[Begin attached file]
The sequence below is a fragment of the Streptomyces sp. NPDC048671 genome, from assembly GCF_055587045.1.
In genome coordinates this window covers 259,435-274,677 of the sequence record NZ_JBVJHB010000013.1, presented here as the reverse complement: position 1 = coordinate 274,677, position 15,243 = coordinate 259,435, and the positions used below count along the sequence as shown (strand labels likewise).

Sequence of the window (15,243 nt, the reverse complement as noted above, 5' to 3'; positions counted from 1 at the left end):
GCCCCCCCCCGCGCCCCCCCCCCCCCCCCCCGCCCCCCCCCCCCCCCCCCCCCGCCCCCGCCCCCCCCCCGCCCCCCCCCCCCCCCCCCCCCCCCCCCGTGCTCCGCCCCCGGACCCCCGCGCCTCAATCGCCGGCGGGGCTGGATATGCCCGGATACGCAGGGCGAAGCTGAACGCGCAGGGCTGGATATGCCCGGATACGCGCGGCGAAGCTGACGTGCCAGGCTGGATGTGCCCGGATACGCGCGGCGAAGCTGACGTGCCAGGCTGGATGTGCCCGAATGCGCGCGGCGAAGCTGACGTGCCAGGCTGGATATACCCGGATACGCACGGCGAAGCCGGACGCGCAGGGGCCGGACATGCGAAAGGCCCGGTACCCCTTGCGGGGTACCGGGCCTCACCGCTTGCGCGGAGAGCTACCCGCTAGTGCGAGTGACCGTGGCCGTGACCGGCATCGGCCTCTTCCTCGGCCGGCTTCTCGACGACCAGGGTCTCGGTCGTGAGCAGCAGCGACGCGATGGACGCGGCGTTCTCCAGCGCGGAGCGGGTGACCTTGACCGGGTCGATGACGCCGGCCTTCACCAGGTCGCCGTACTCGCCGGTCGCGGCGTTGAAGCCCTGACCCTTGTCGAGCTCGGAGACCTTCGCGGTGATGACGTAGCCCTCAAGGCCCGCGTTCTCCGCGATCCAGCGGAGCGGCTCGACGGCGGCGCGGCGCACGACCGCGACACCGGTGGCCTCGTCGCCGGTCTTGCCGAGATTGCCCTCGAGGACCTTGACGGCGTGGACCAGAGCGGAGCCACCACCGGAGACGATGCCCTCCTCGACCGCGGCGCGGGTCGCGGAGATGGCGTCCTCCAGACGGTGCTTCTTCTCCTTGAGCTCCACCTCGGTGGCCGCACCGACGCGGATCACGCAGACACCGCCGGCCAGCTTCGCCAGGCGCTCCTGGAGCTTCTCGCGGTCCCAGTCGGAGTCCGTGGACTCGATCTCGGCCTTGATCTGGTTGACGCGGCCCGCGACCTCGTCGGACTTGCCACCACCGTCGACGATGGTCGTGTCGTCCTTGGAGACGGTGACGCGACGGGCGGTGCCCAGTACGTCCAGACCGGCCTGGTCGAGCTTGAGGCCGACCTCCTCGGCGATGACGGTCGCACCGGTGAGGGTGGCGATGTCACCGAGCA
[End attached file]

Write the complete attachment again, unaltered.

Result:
The sequence below is a fragment of the Streptomyces sp. NPDC048671 genome, from assembly GCF_055587045.1.
In genome coordinates this window covers 259,435-274,677 of the sequence record NZ_JBVJHB010000013.1, presented here as the reverse complement: position 1 = coordinate 274,677, position 15,243 = coordinate 259,435, and the positions used below count along the sequence as shown (strand labels likewise).

Sequence of the window (15,243 nt, the reverse complement as noted above, 5' to 3'; positions counted from 1 at the left end):
GCCCCCCCCCGCGCCCCCCCCCCCCCCCCCCGCCCCCCCCCCCCCCCCCCCCCGCCCCCGCCCCCCCCCCGCCCCCCCCCCCCCCCCCCCCCCCCCCCGTGCTCCGCCCCCGGACCCCCGCGCCTCAATCGCCGGCGGGGCTGGATATGCCCGGATACGCAGGGCGAAGCTGAACGCGCAGGGCTGGATATGCCCGGATACGCGCGGCGAAGCTGACGTGCCAGGCTGGATGTGCCCGGATACGCGCGGCGAAGCTGACGTGCCAGGCTGGATGTGCCCGAATGCGCGCGGCGAAGCTGACGTGCCAGGCTGGATATACCCGGATACGCACGGCGAAGCCGGACGCGCAGGGGCCGGACATGCGAAAGGCCCGGTACCCCTTGCGGGGTACCGGGCCTCACCGCTTGCGCGGAGAGCTACCCGCTAGTGCGAGTGACCGTGGCCGTGACCGGCATCGGCCTCTTCCTCGGCCGGCTTCTCGACGACCAGGGTCTCGGTCGTGAGCAGCAGCGACGCGATGGACGCGGCGTTCTCCAGCGCGGAGCGGGTGACCTTGACCGGGTCGATGACGCCGGCCTTCACCAGGTCGCCGTACTCGCCGGTCGCGGCGTTGAAGCCCTGACCCTTGTCGAGCTCGGAGACCTTCGCGGTGATGACGTAGCCCTCAAGGCCCGCGTTCTCCGCGATCCAGCGGAGCGGCTCGACGGCGGCGCGGCGCACGACCGCGACACCGGTGGCCTCGTCGCCGGTCTTGCCGAGATTGCCCTCGAGGACCTTGACGGCGTGGACCAGAGCGGAGCCACCACCGGAGACGATGCCCTCCTCGACCGCGGCGCGGGTCGCGGAGATGGCGTCCTCCAGACGGTGCTTCTTCTCCTTGAGCTCCACCTCGGTGGCCGCACCGACGCGGATCACGCAGACACCGCCGGCCAGCTTCGCCAGGCGCTCCTGGAGCTTCTCGCGGTCCCAGTCGGAGTCCGTGGACTCGATCTCGGCCTTGATCTGGTTGACGCGGCCCGCGACCTCGTCGGACTTGCCACCACCGTCGACGATGGTCGTGTCGTCCTTGGAGACGGTGACGCGACGGGCGGTGCCCAGTACGTCCAGACCGGCCTGGTCGAGCTTGAGGCCGACCTCCTCGGCGATGACGGTCGCACCGGTGAGGGTGGCGATGTCACCGAGCA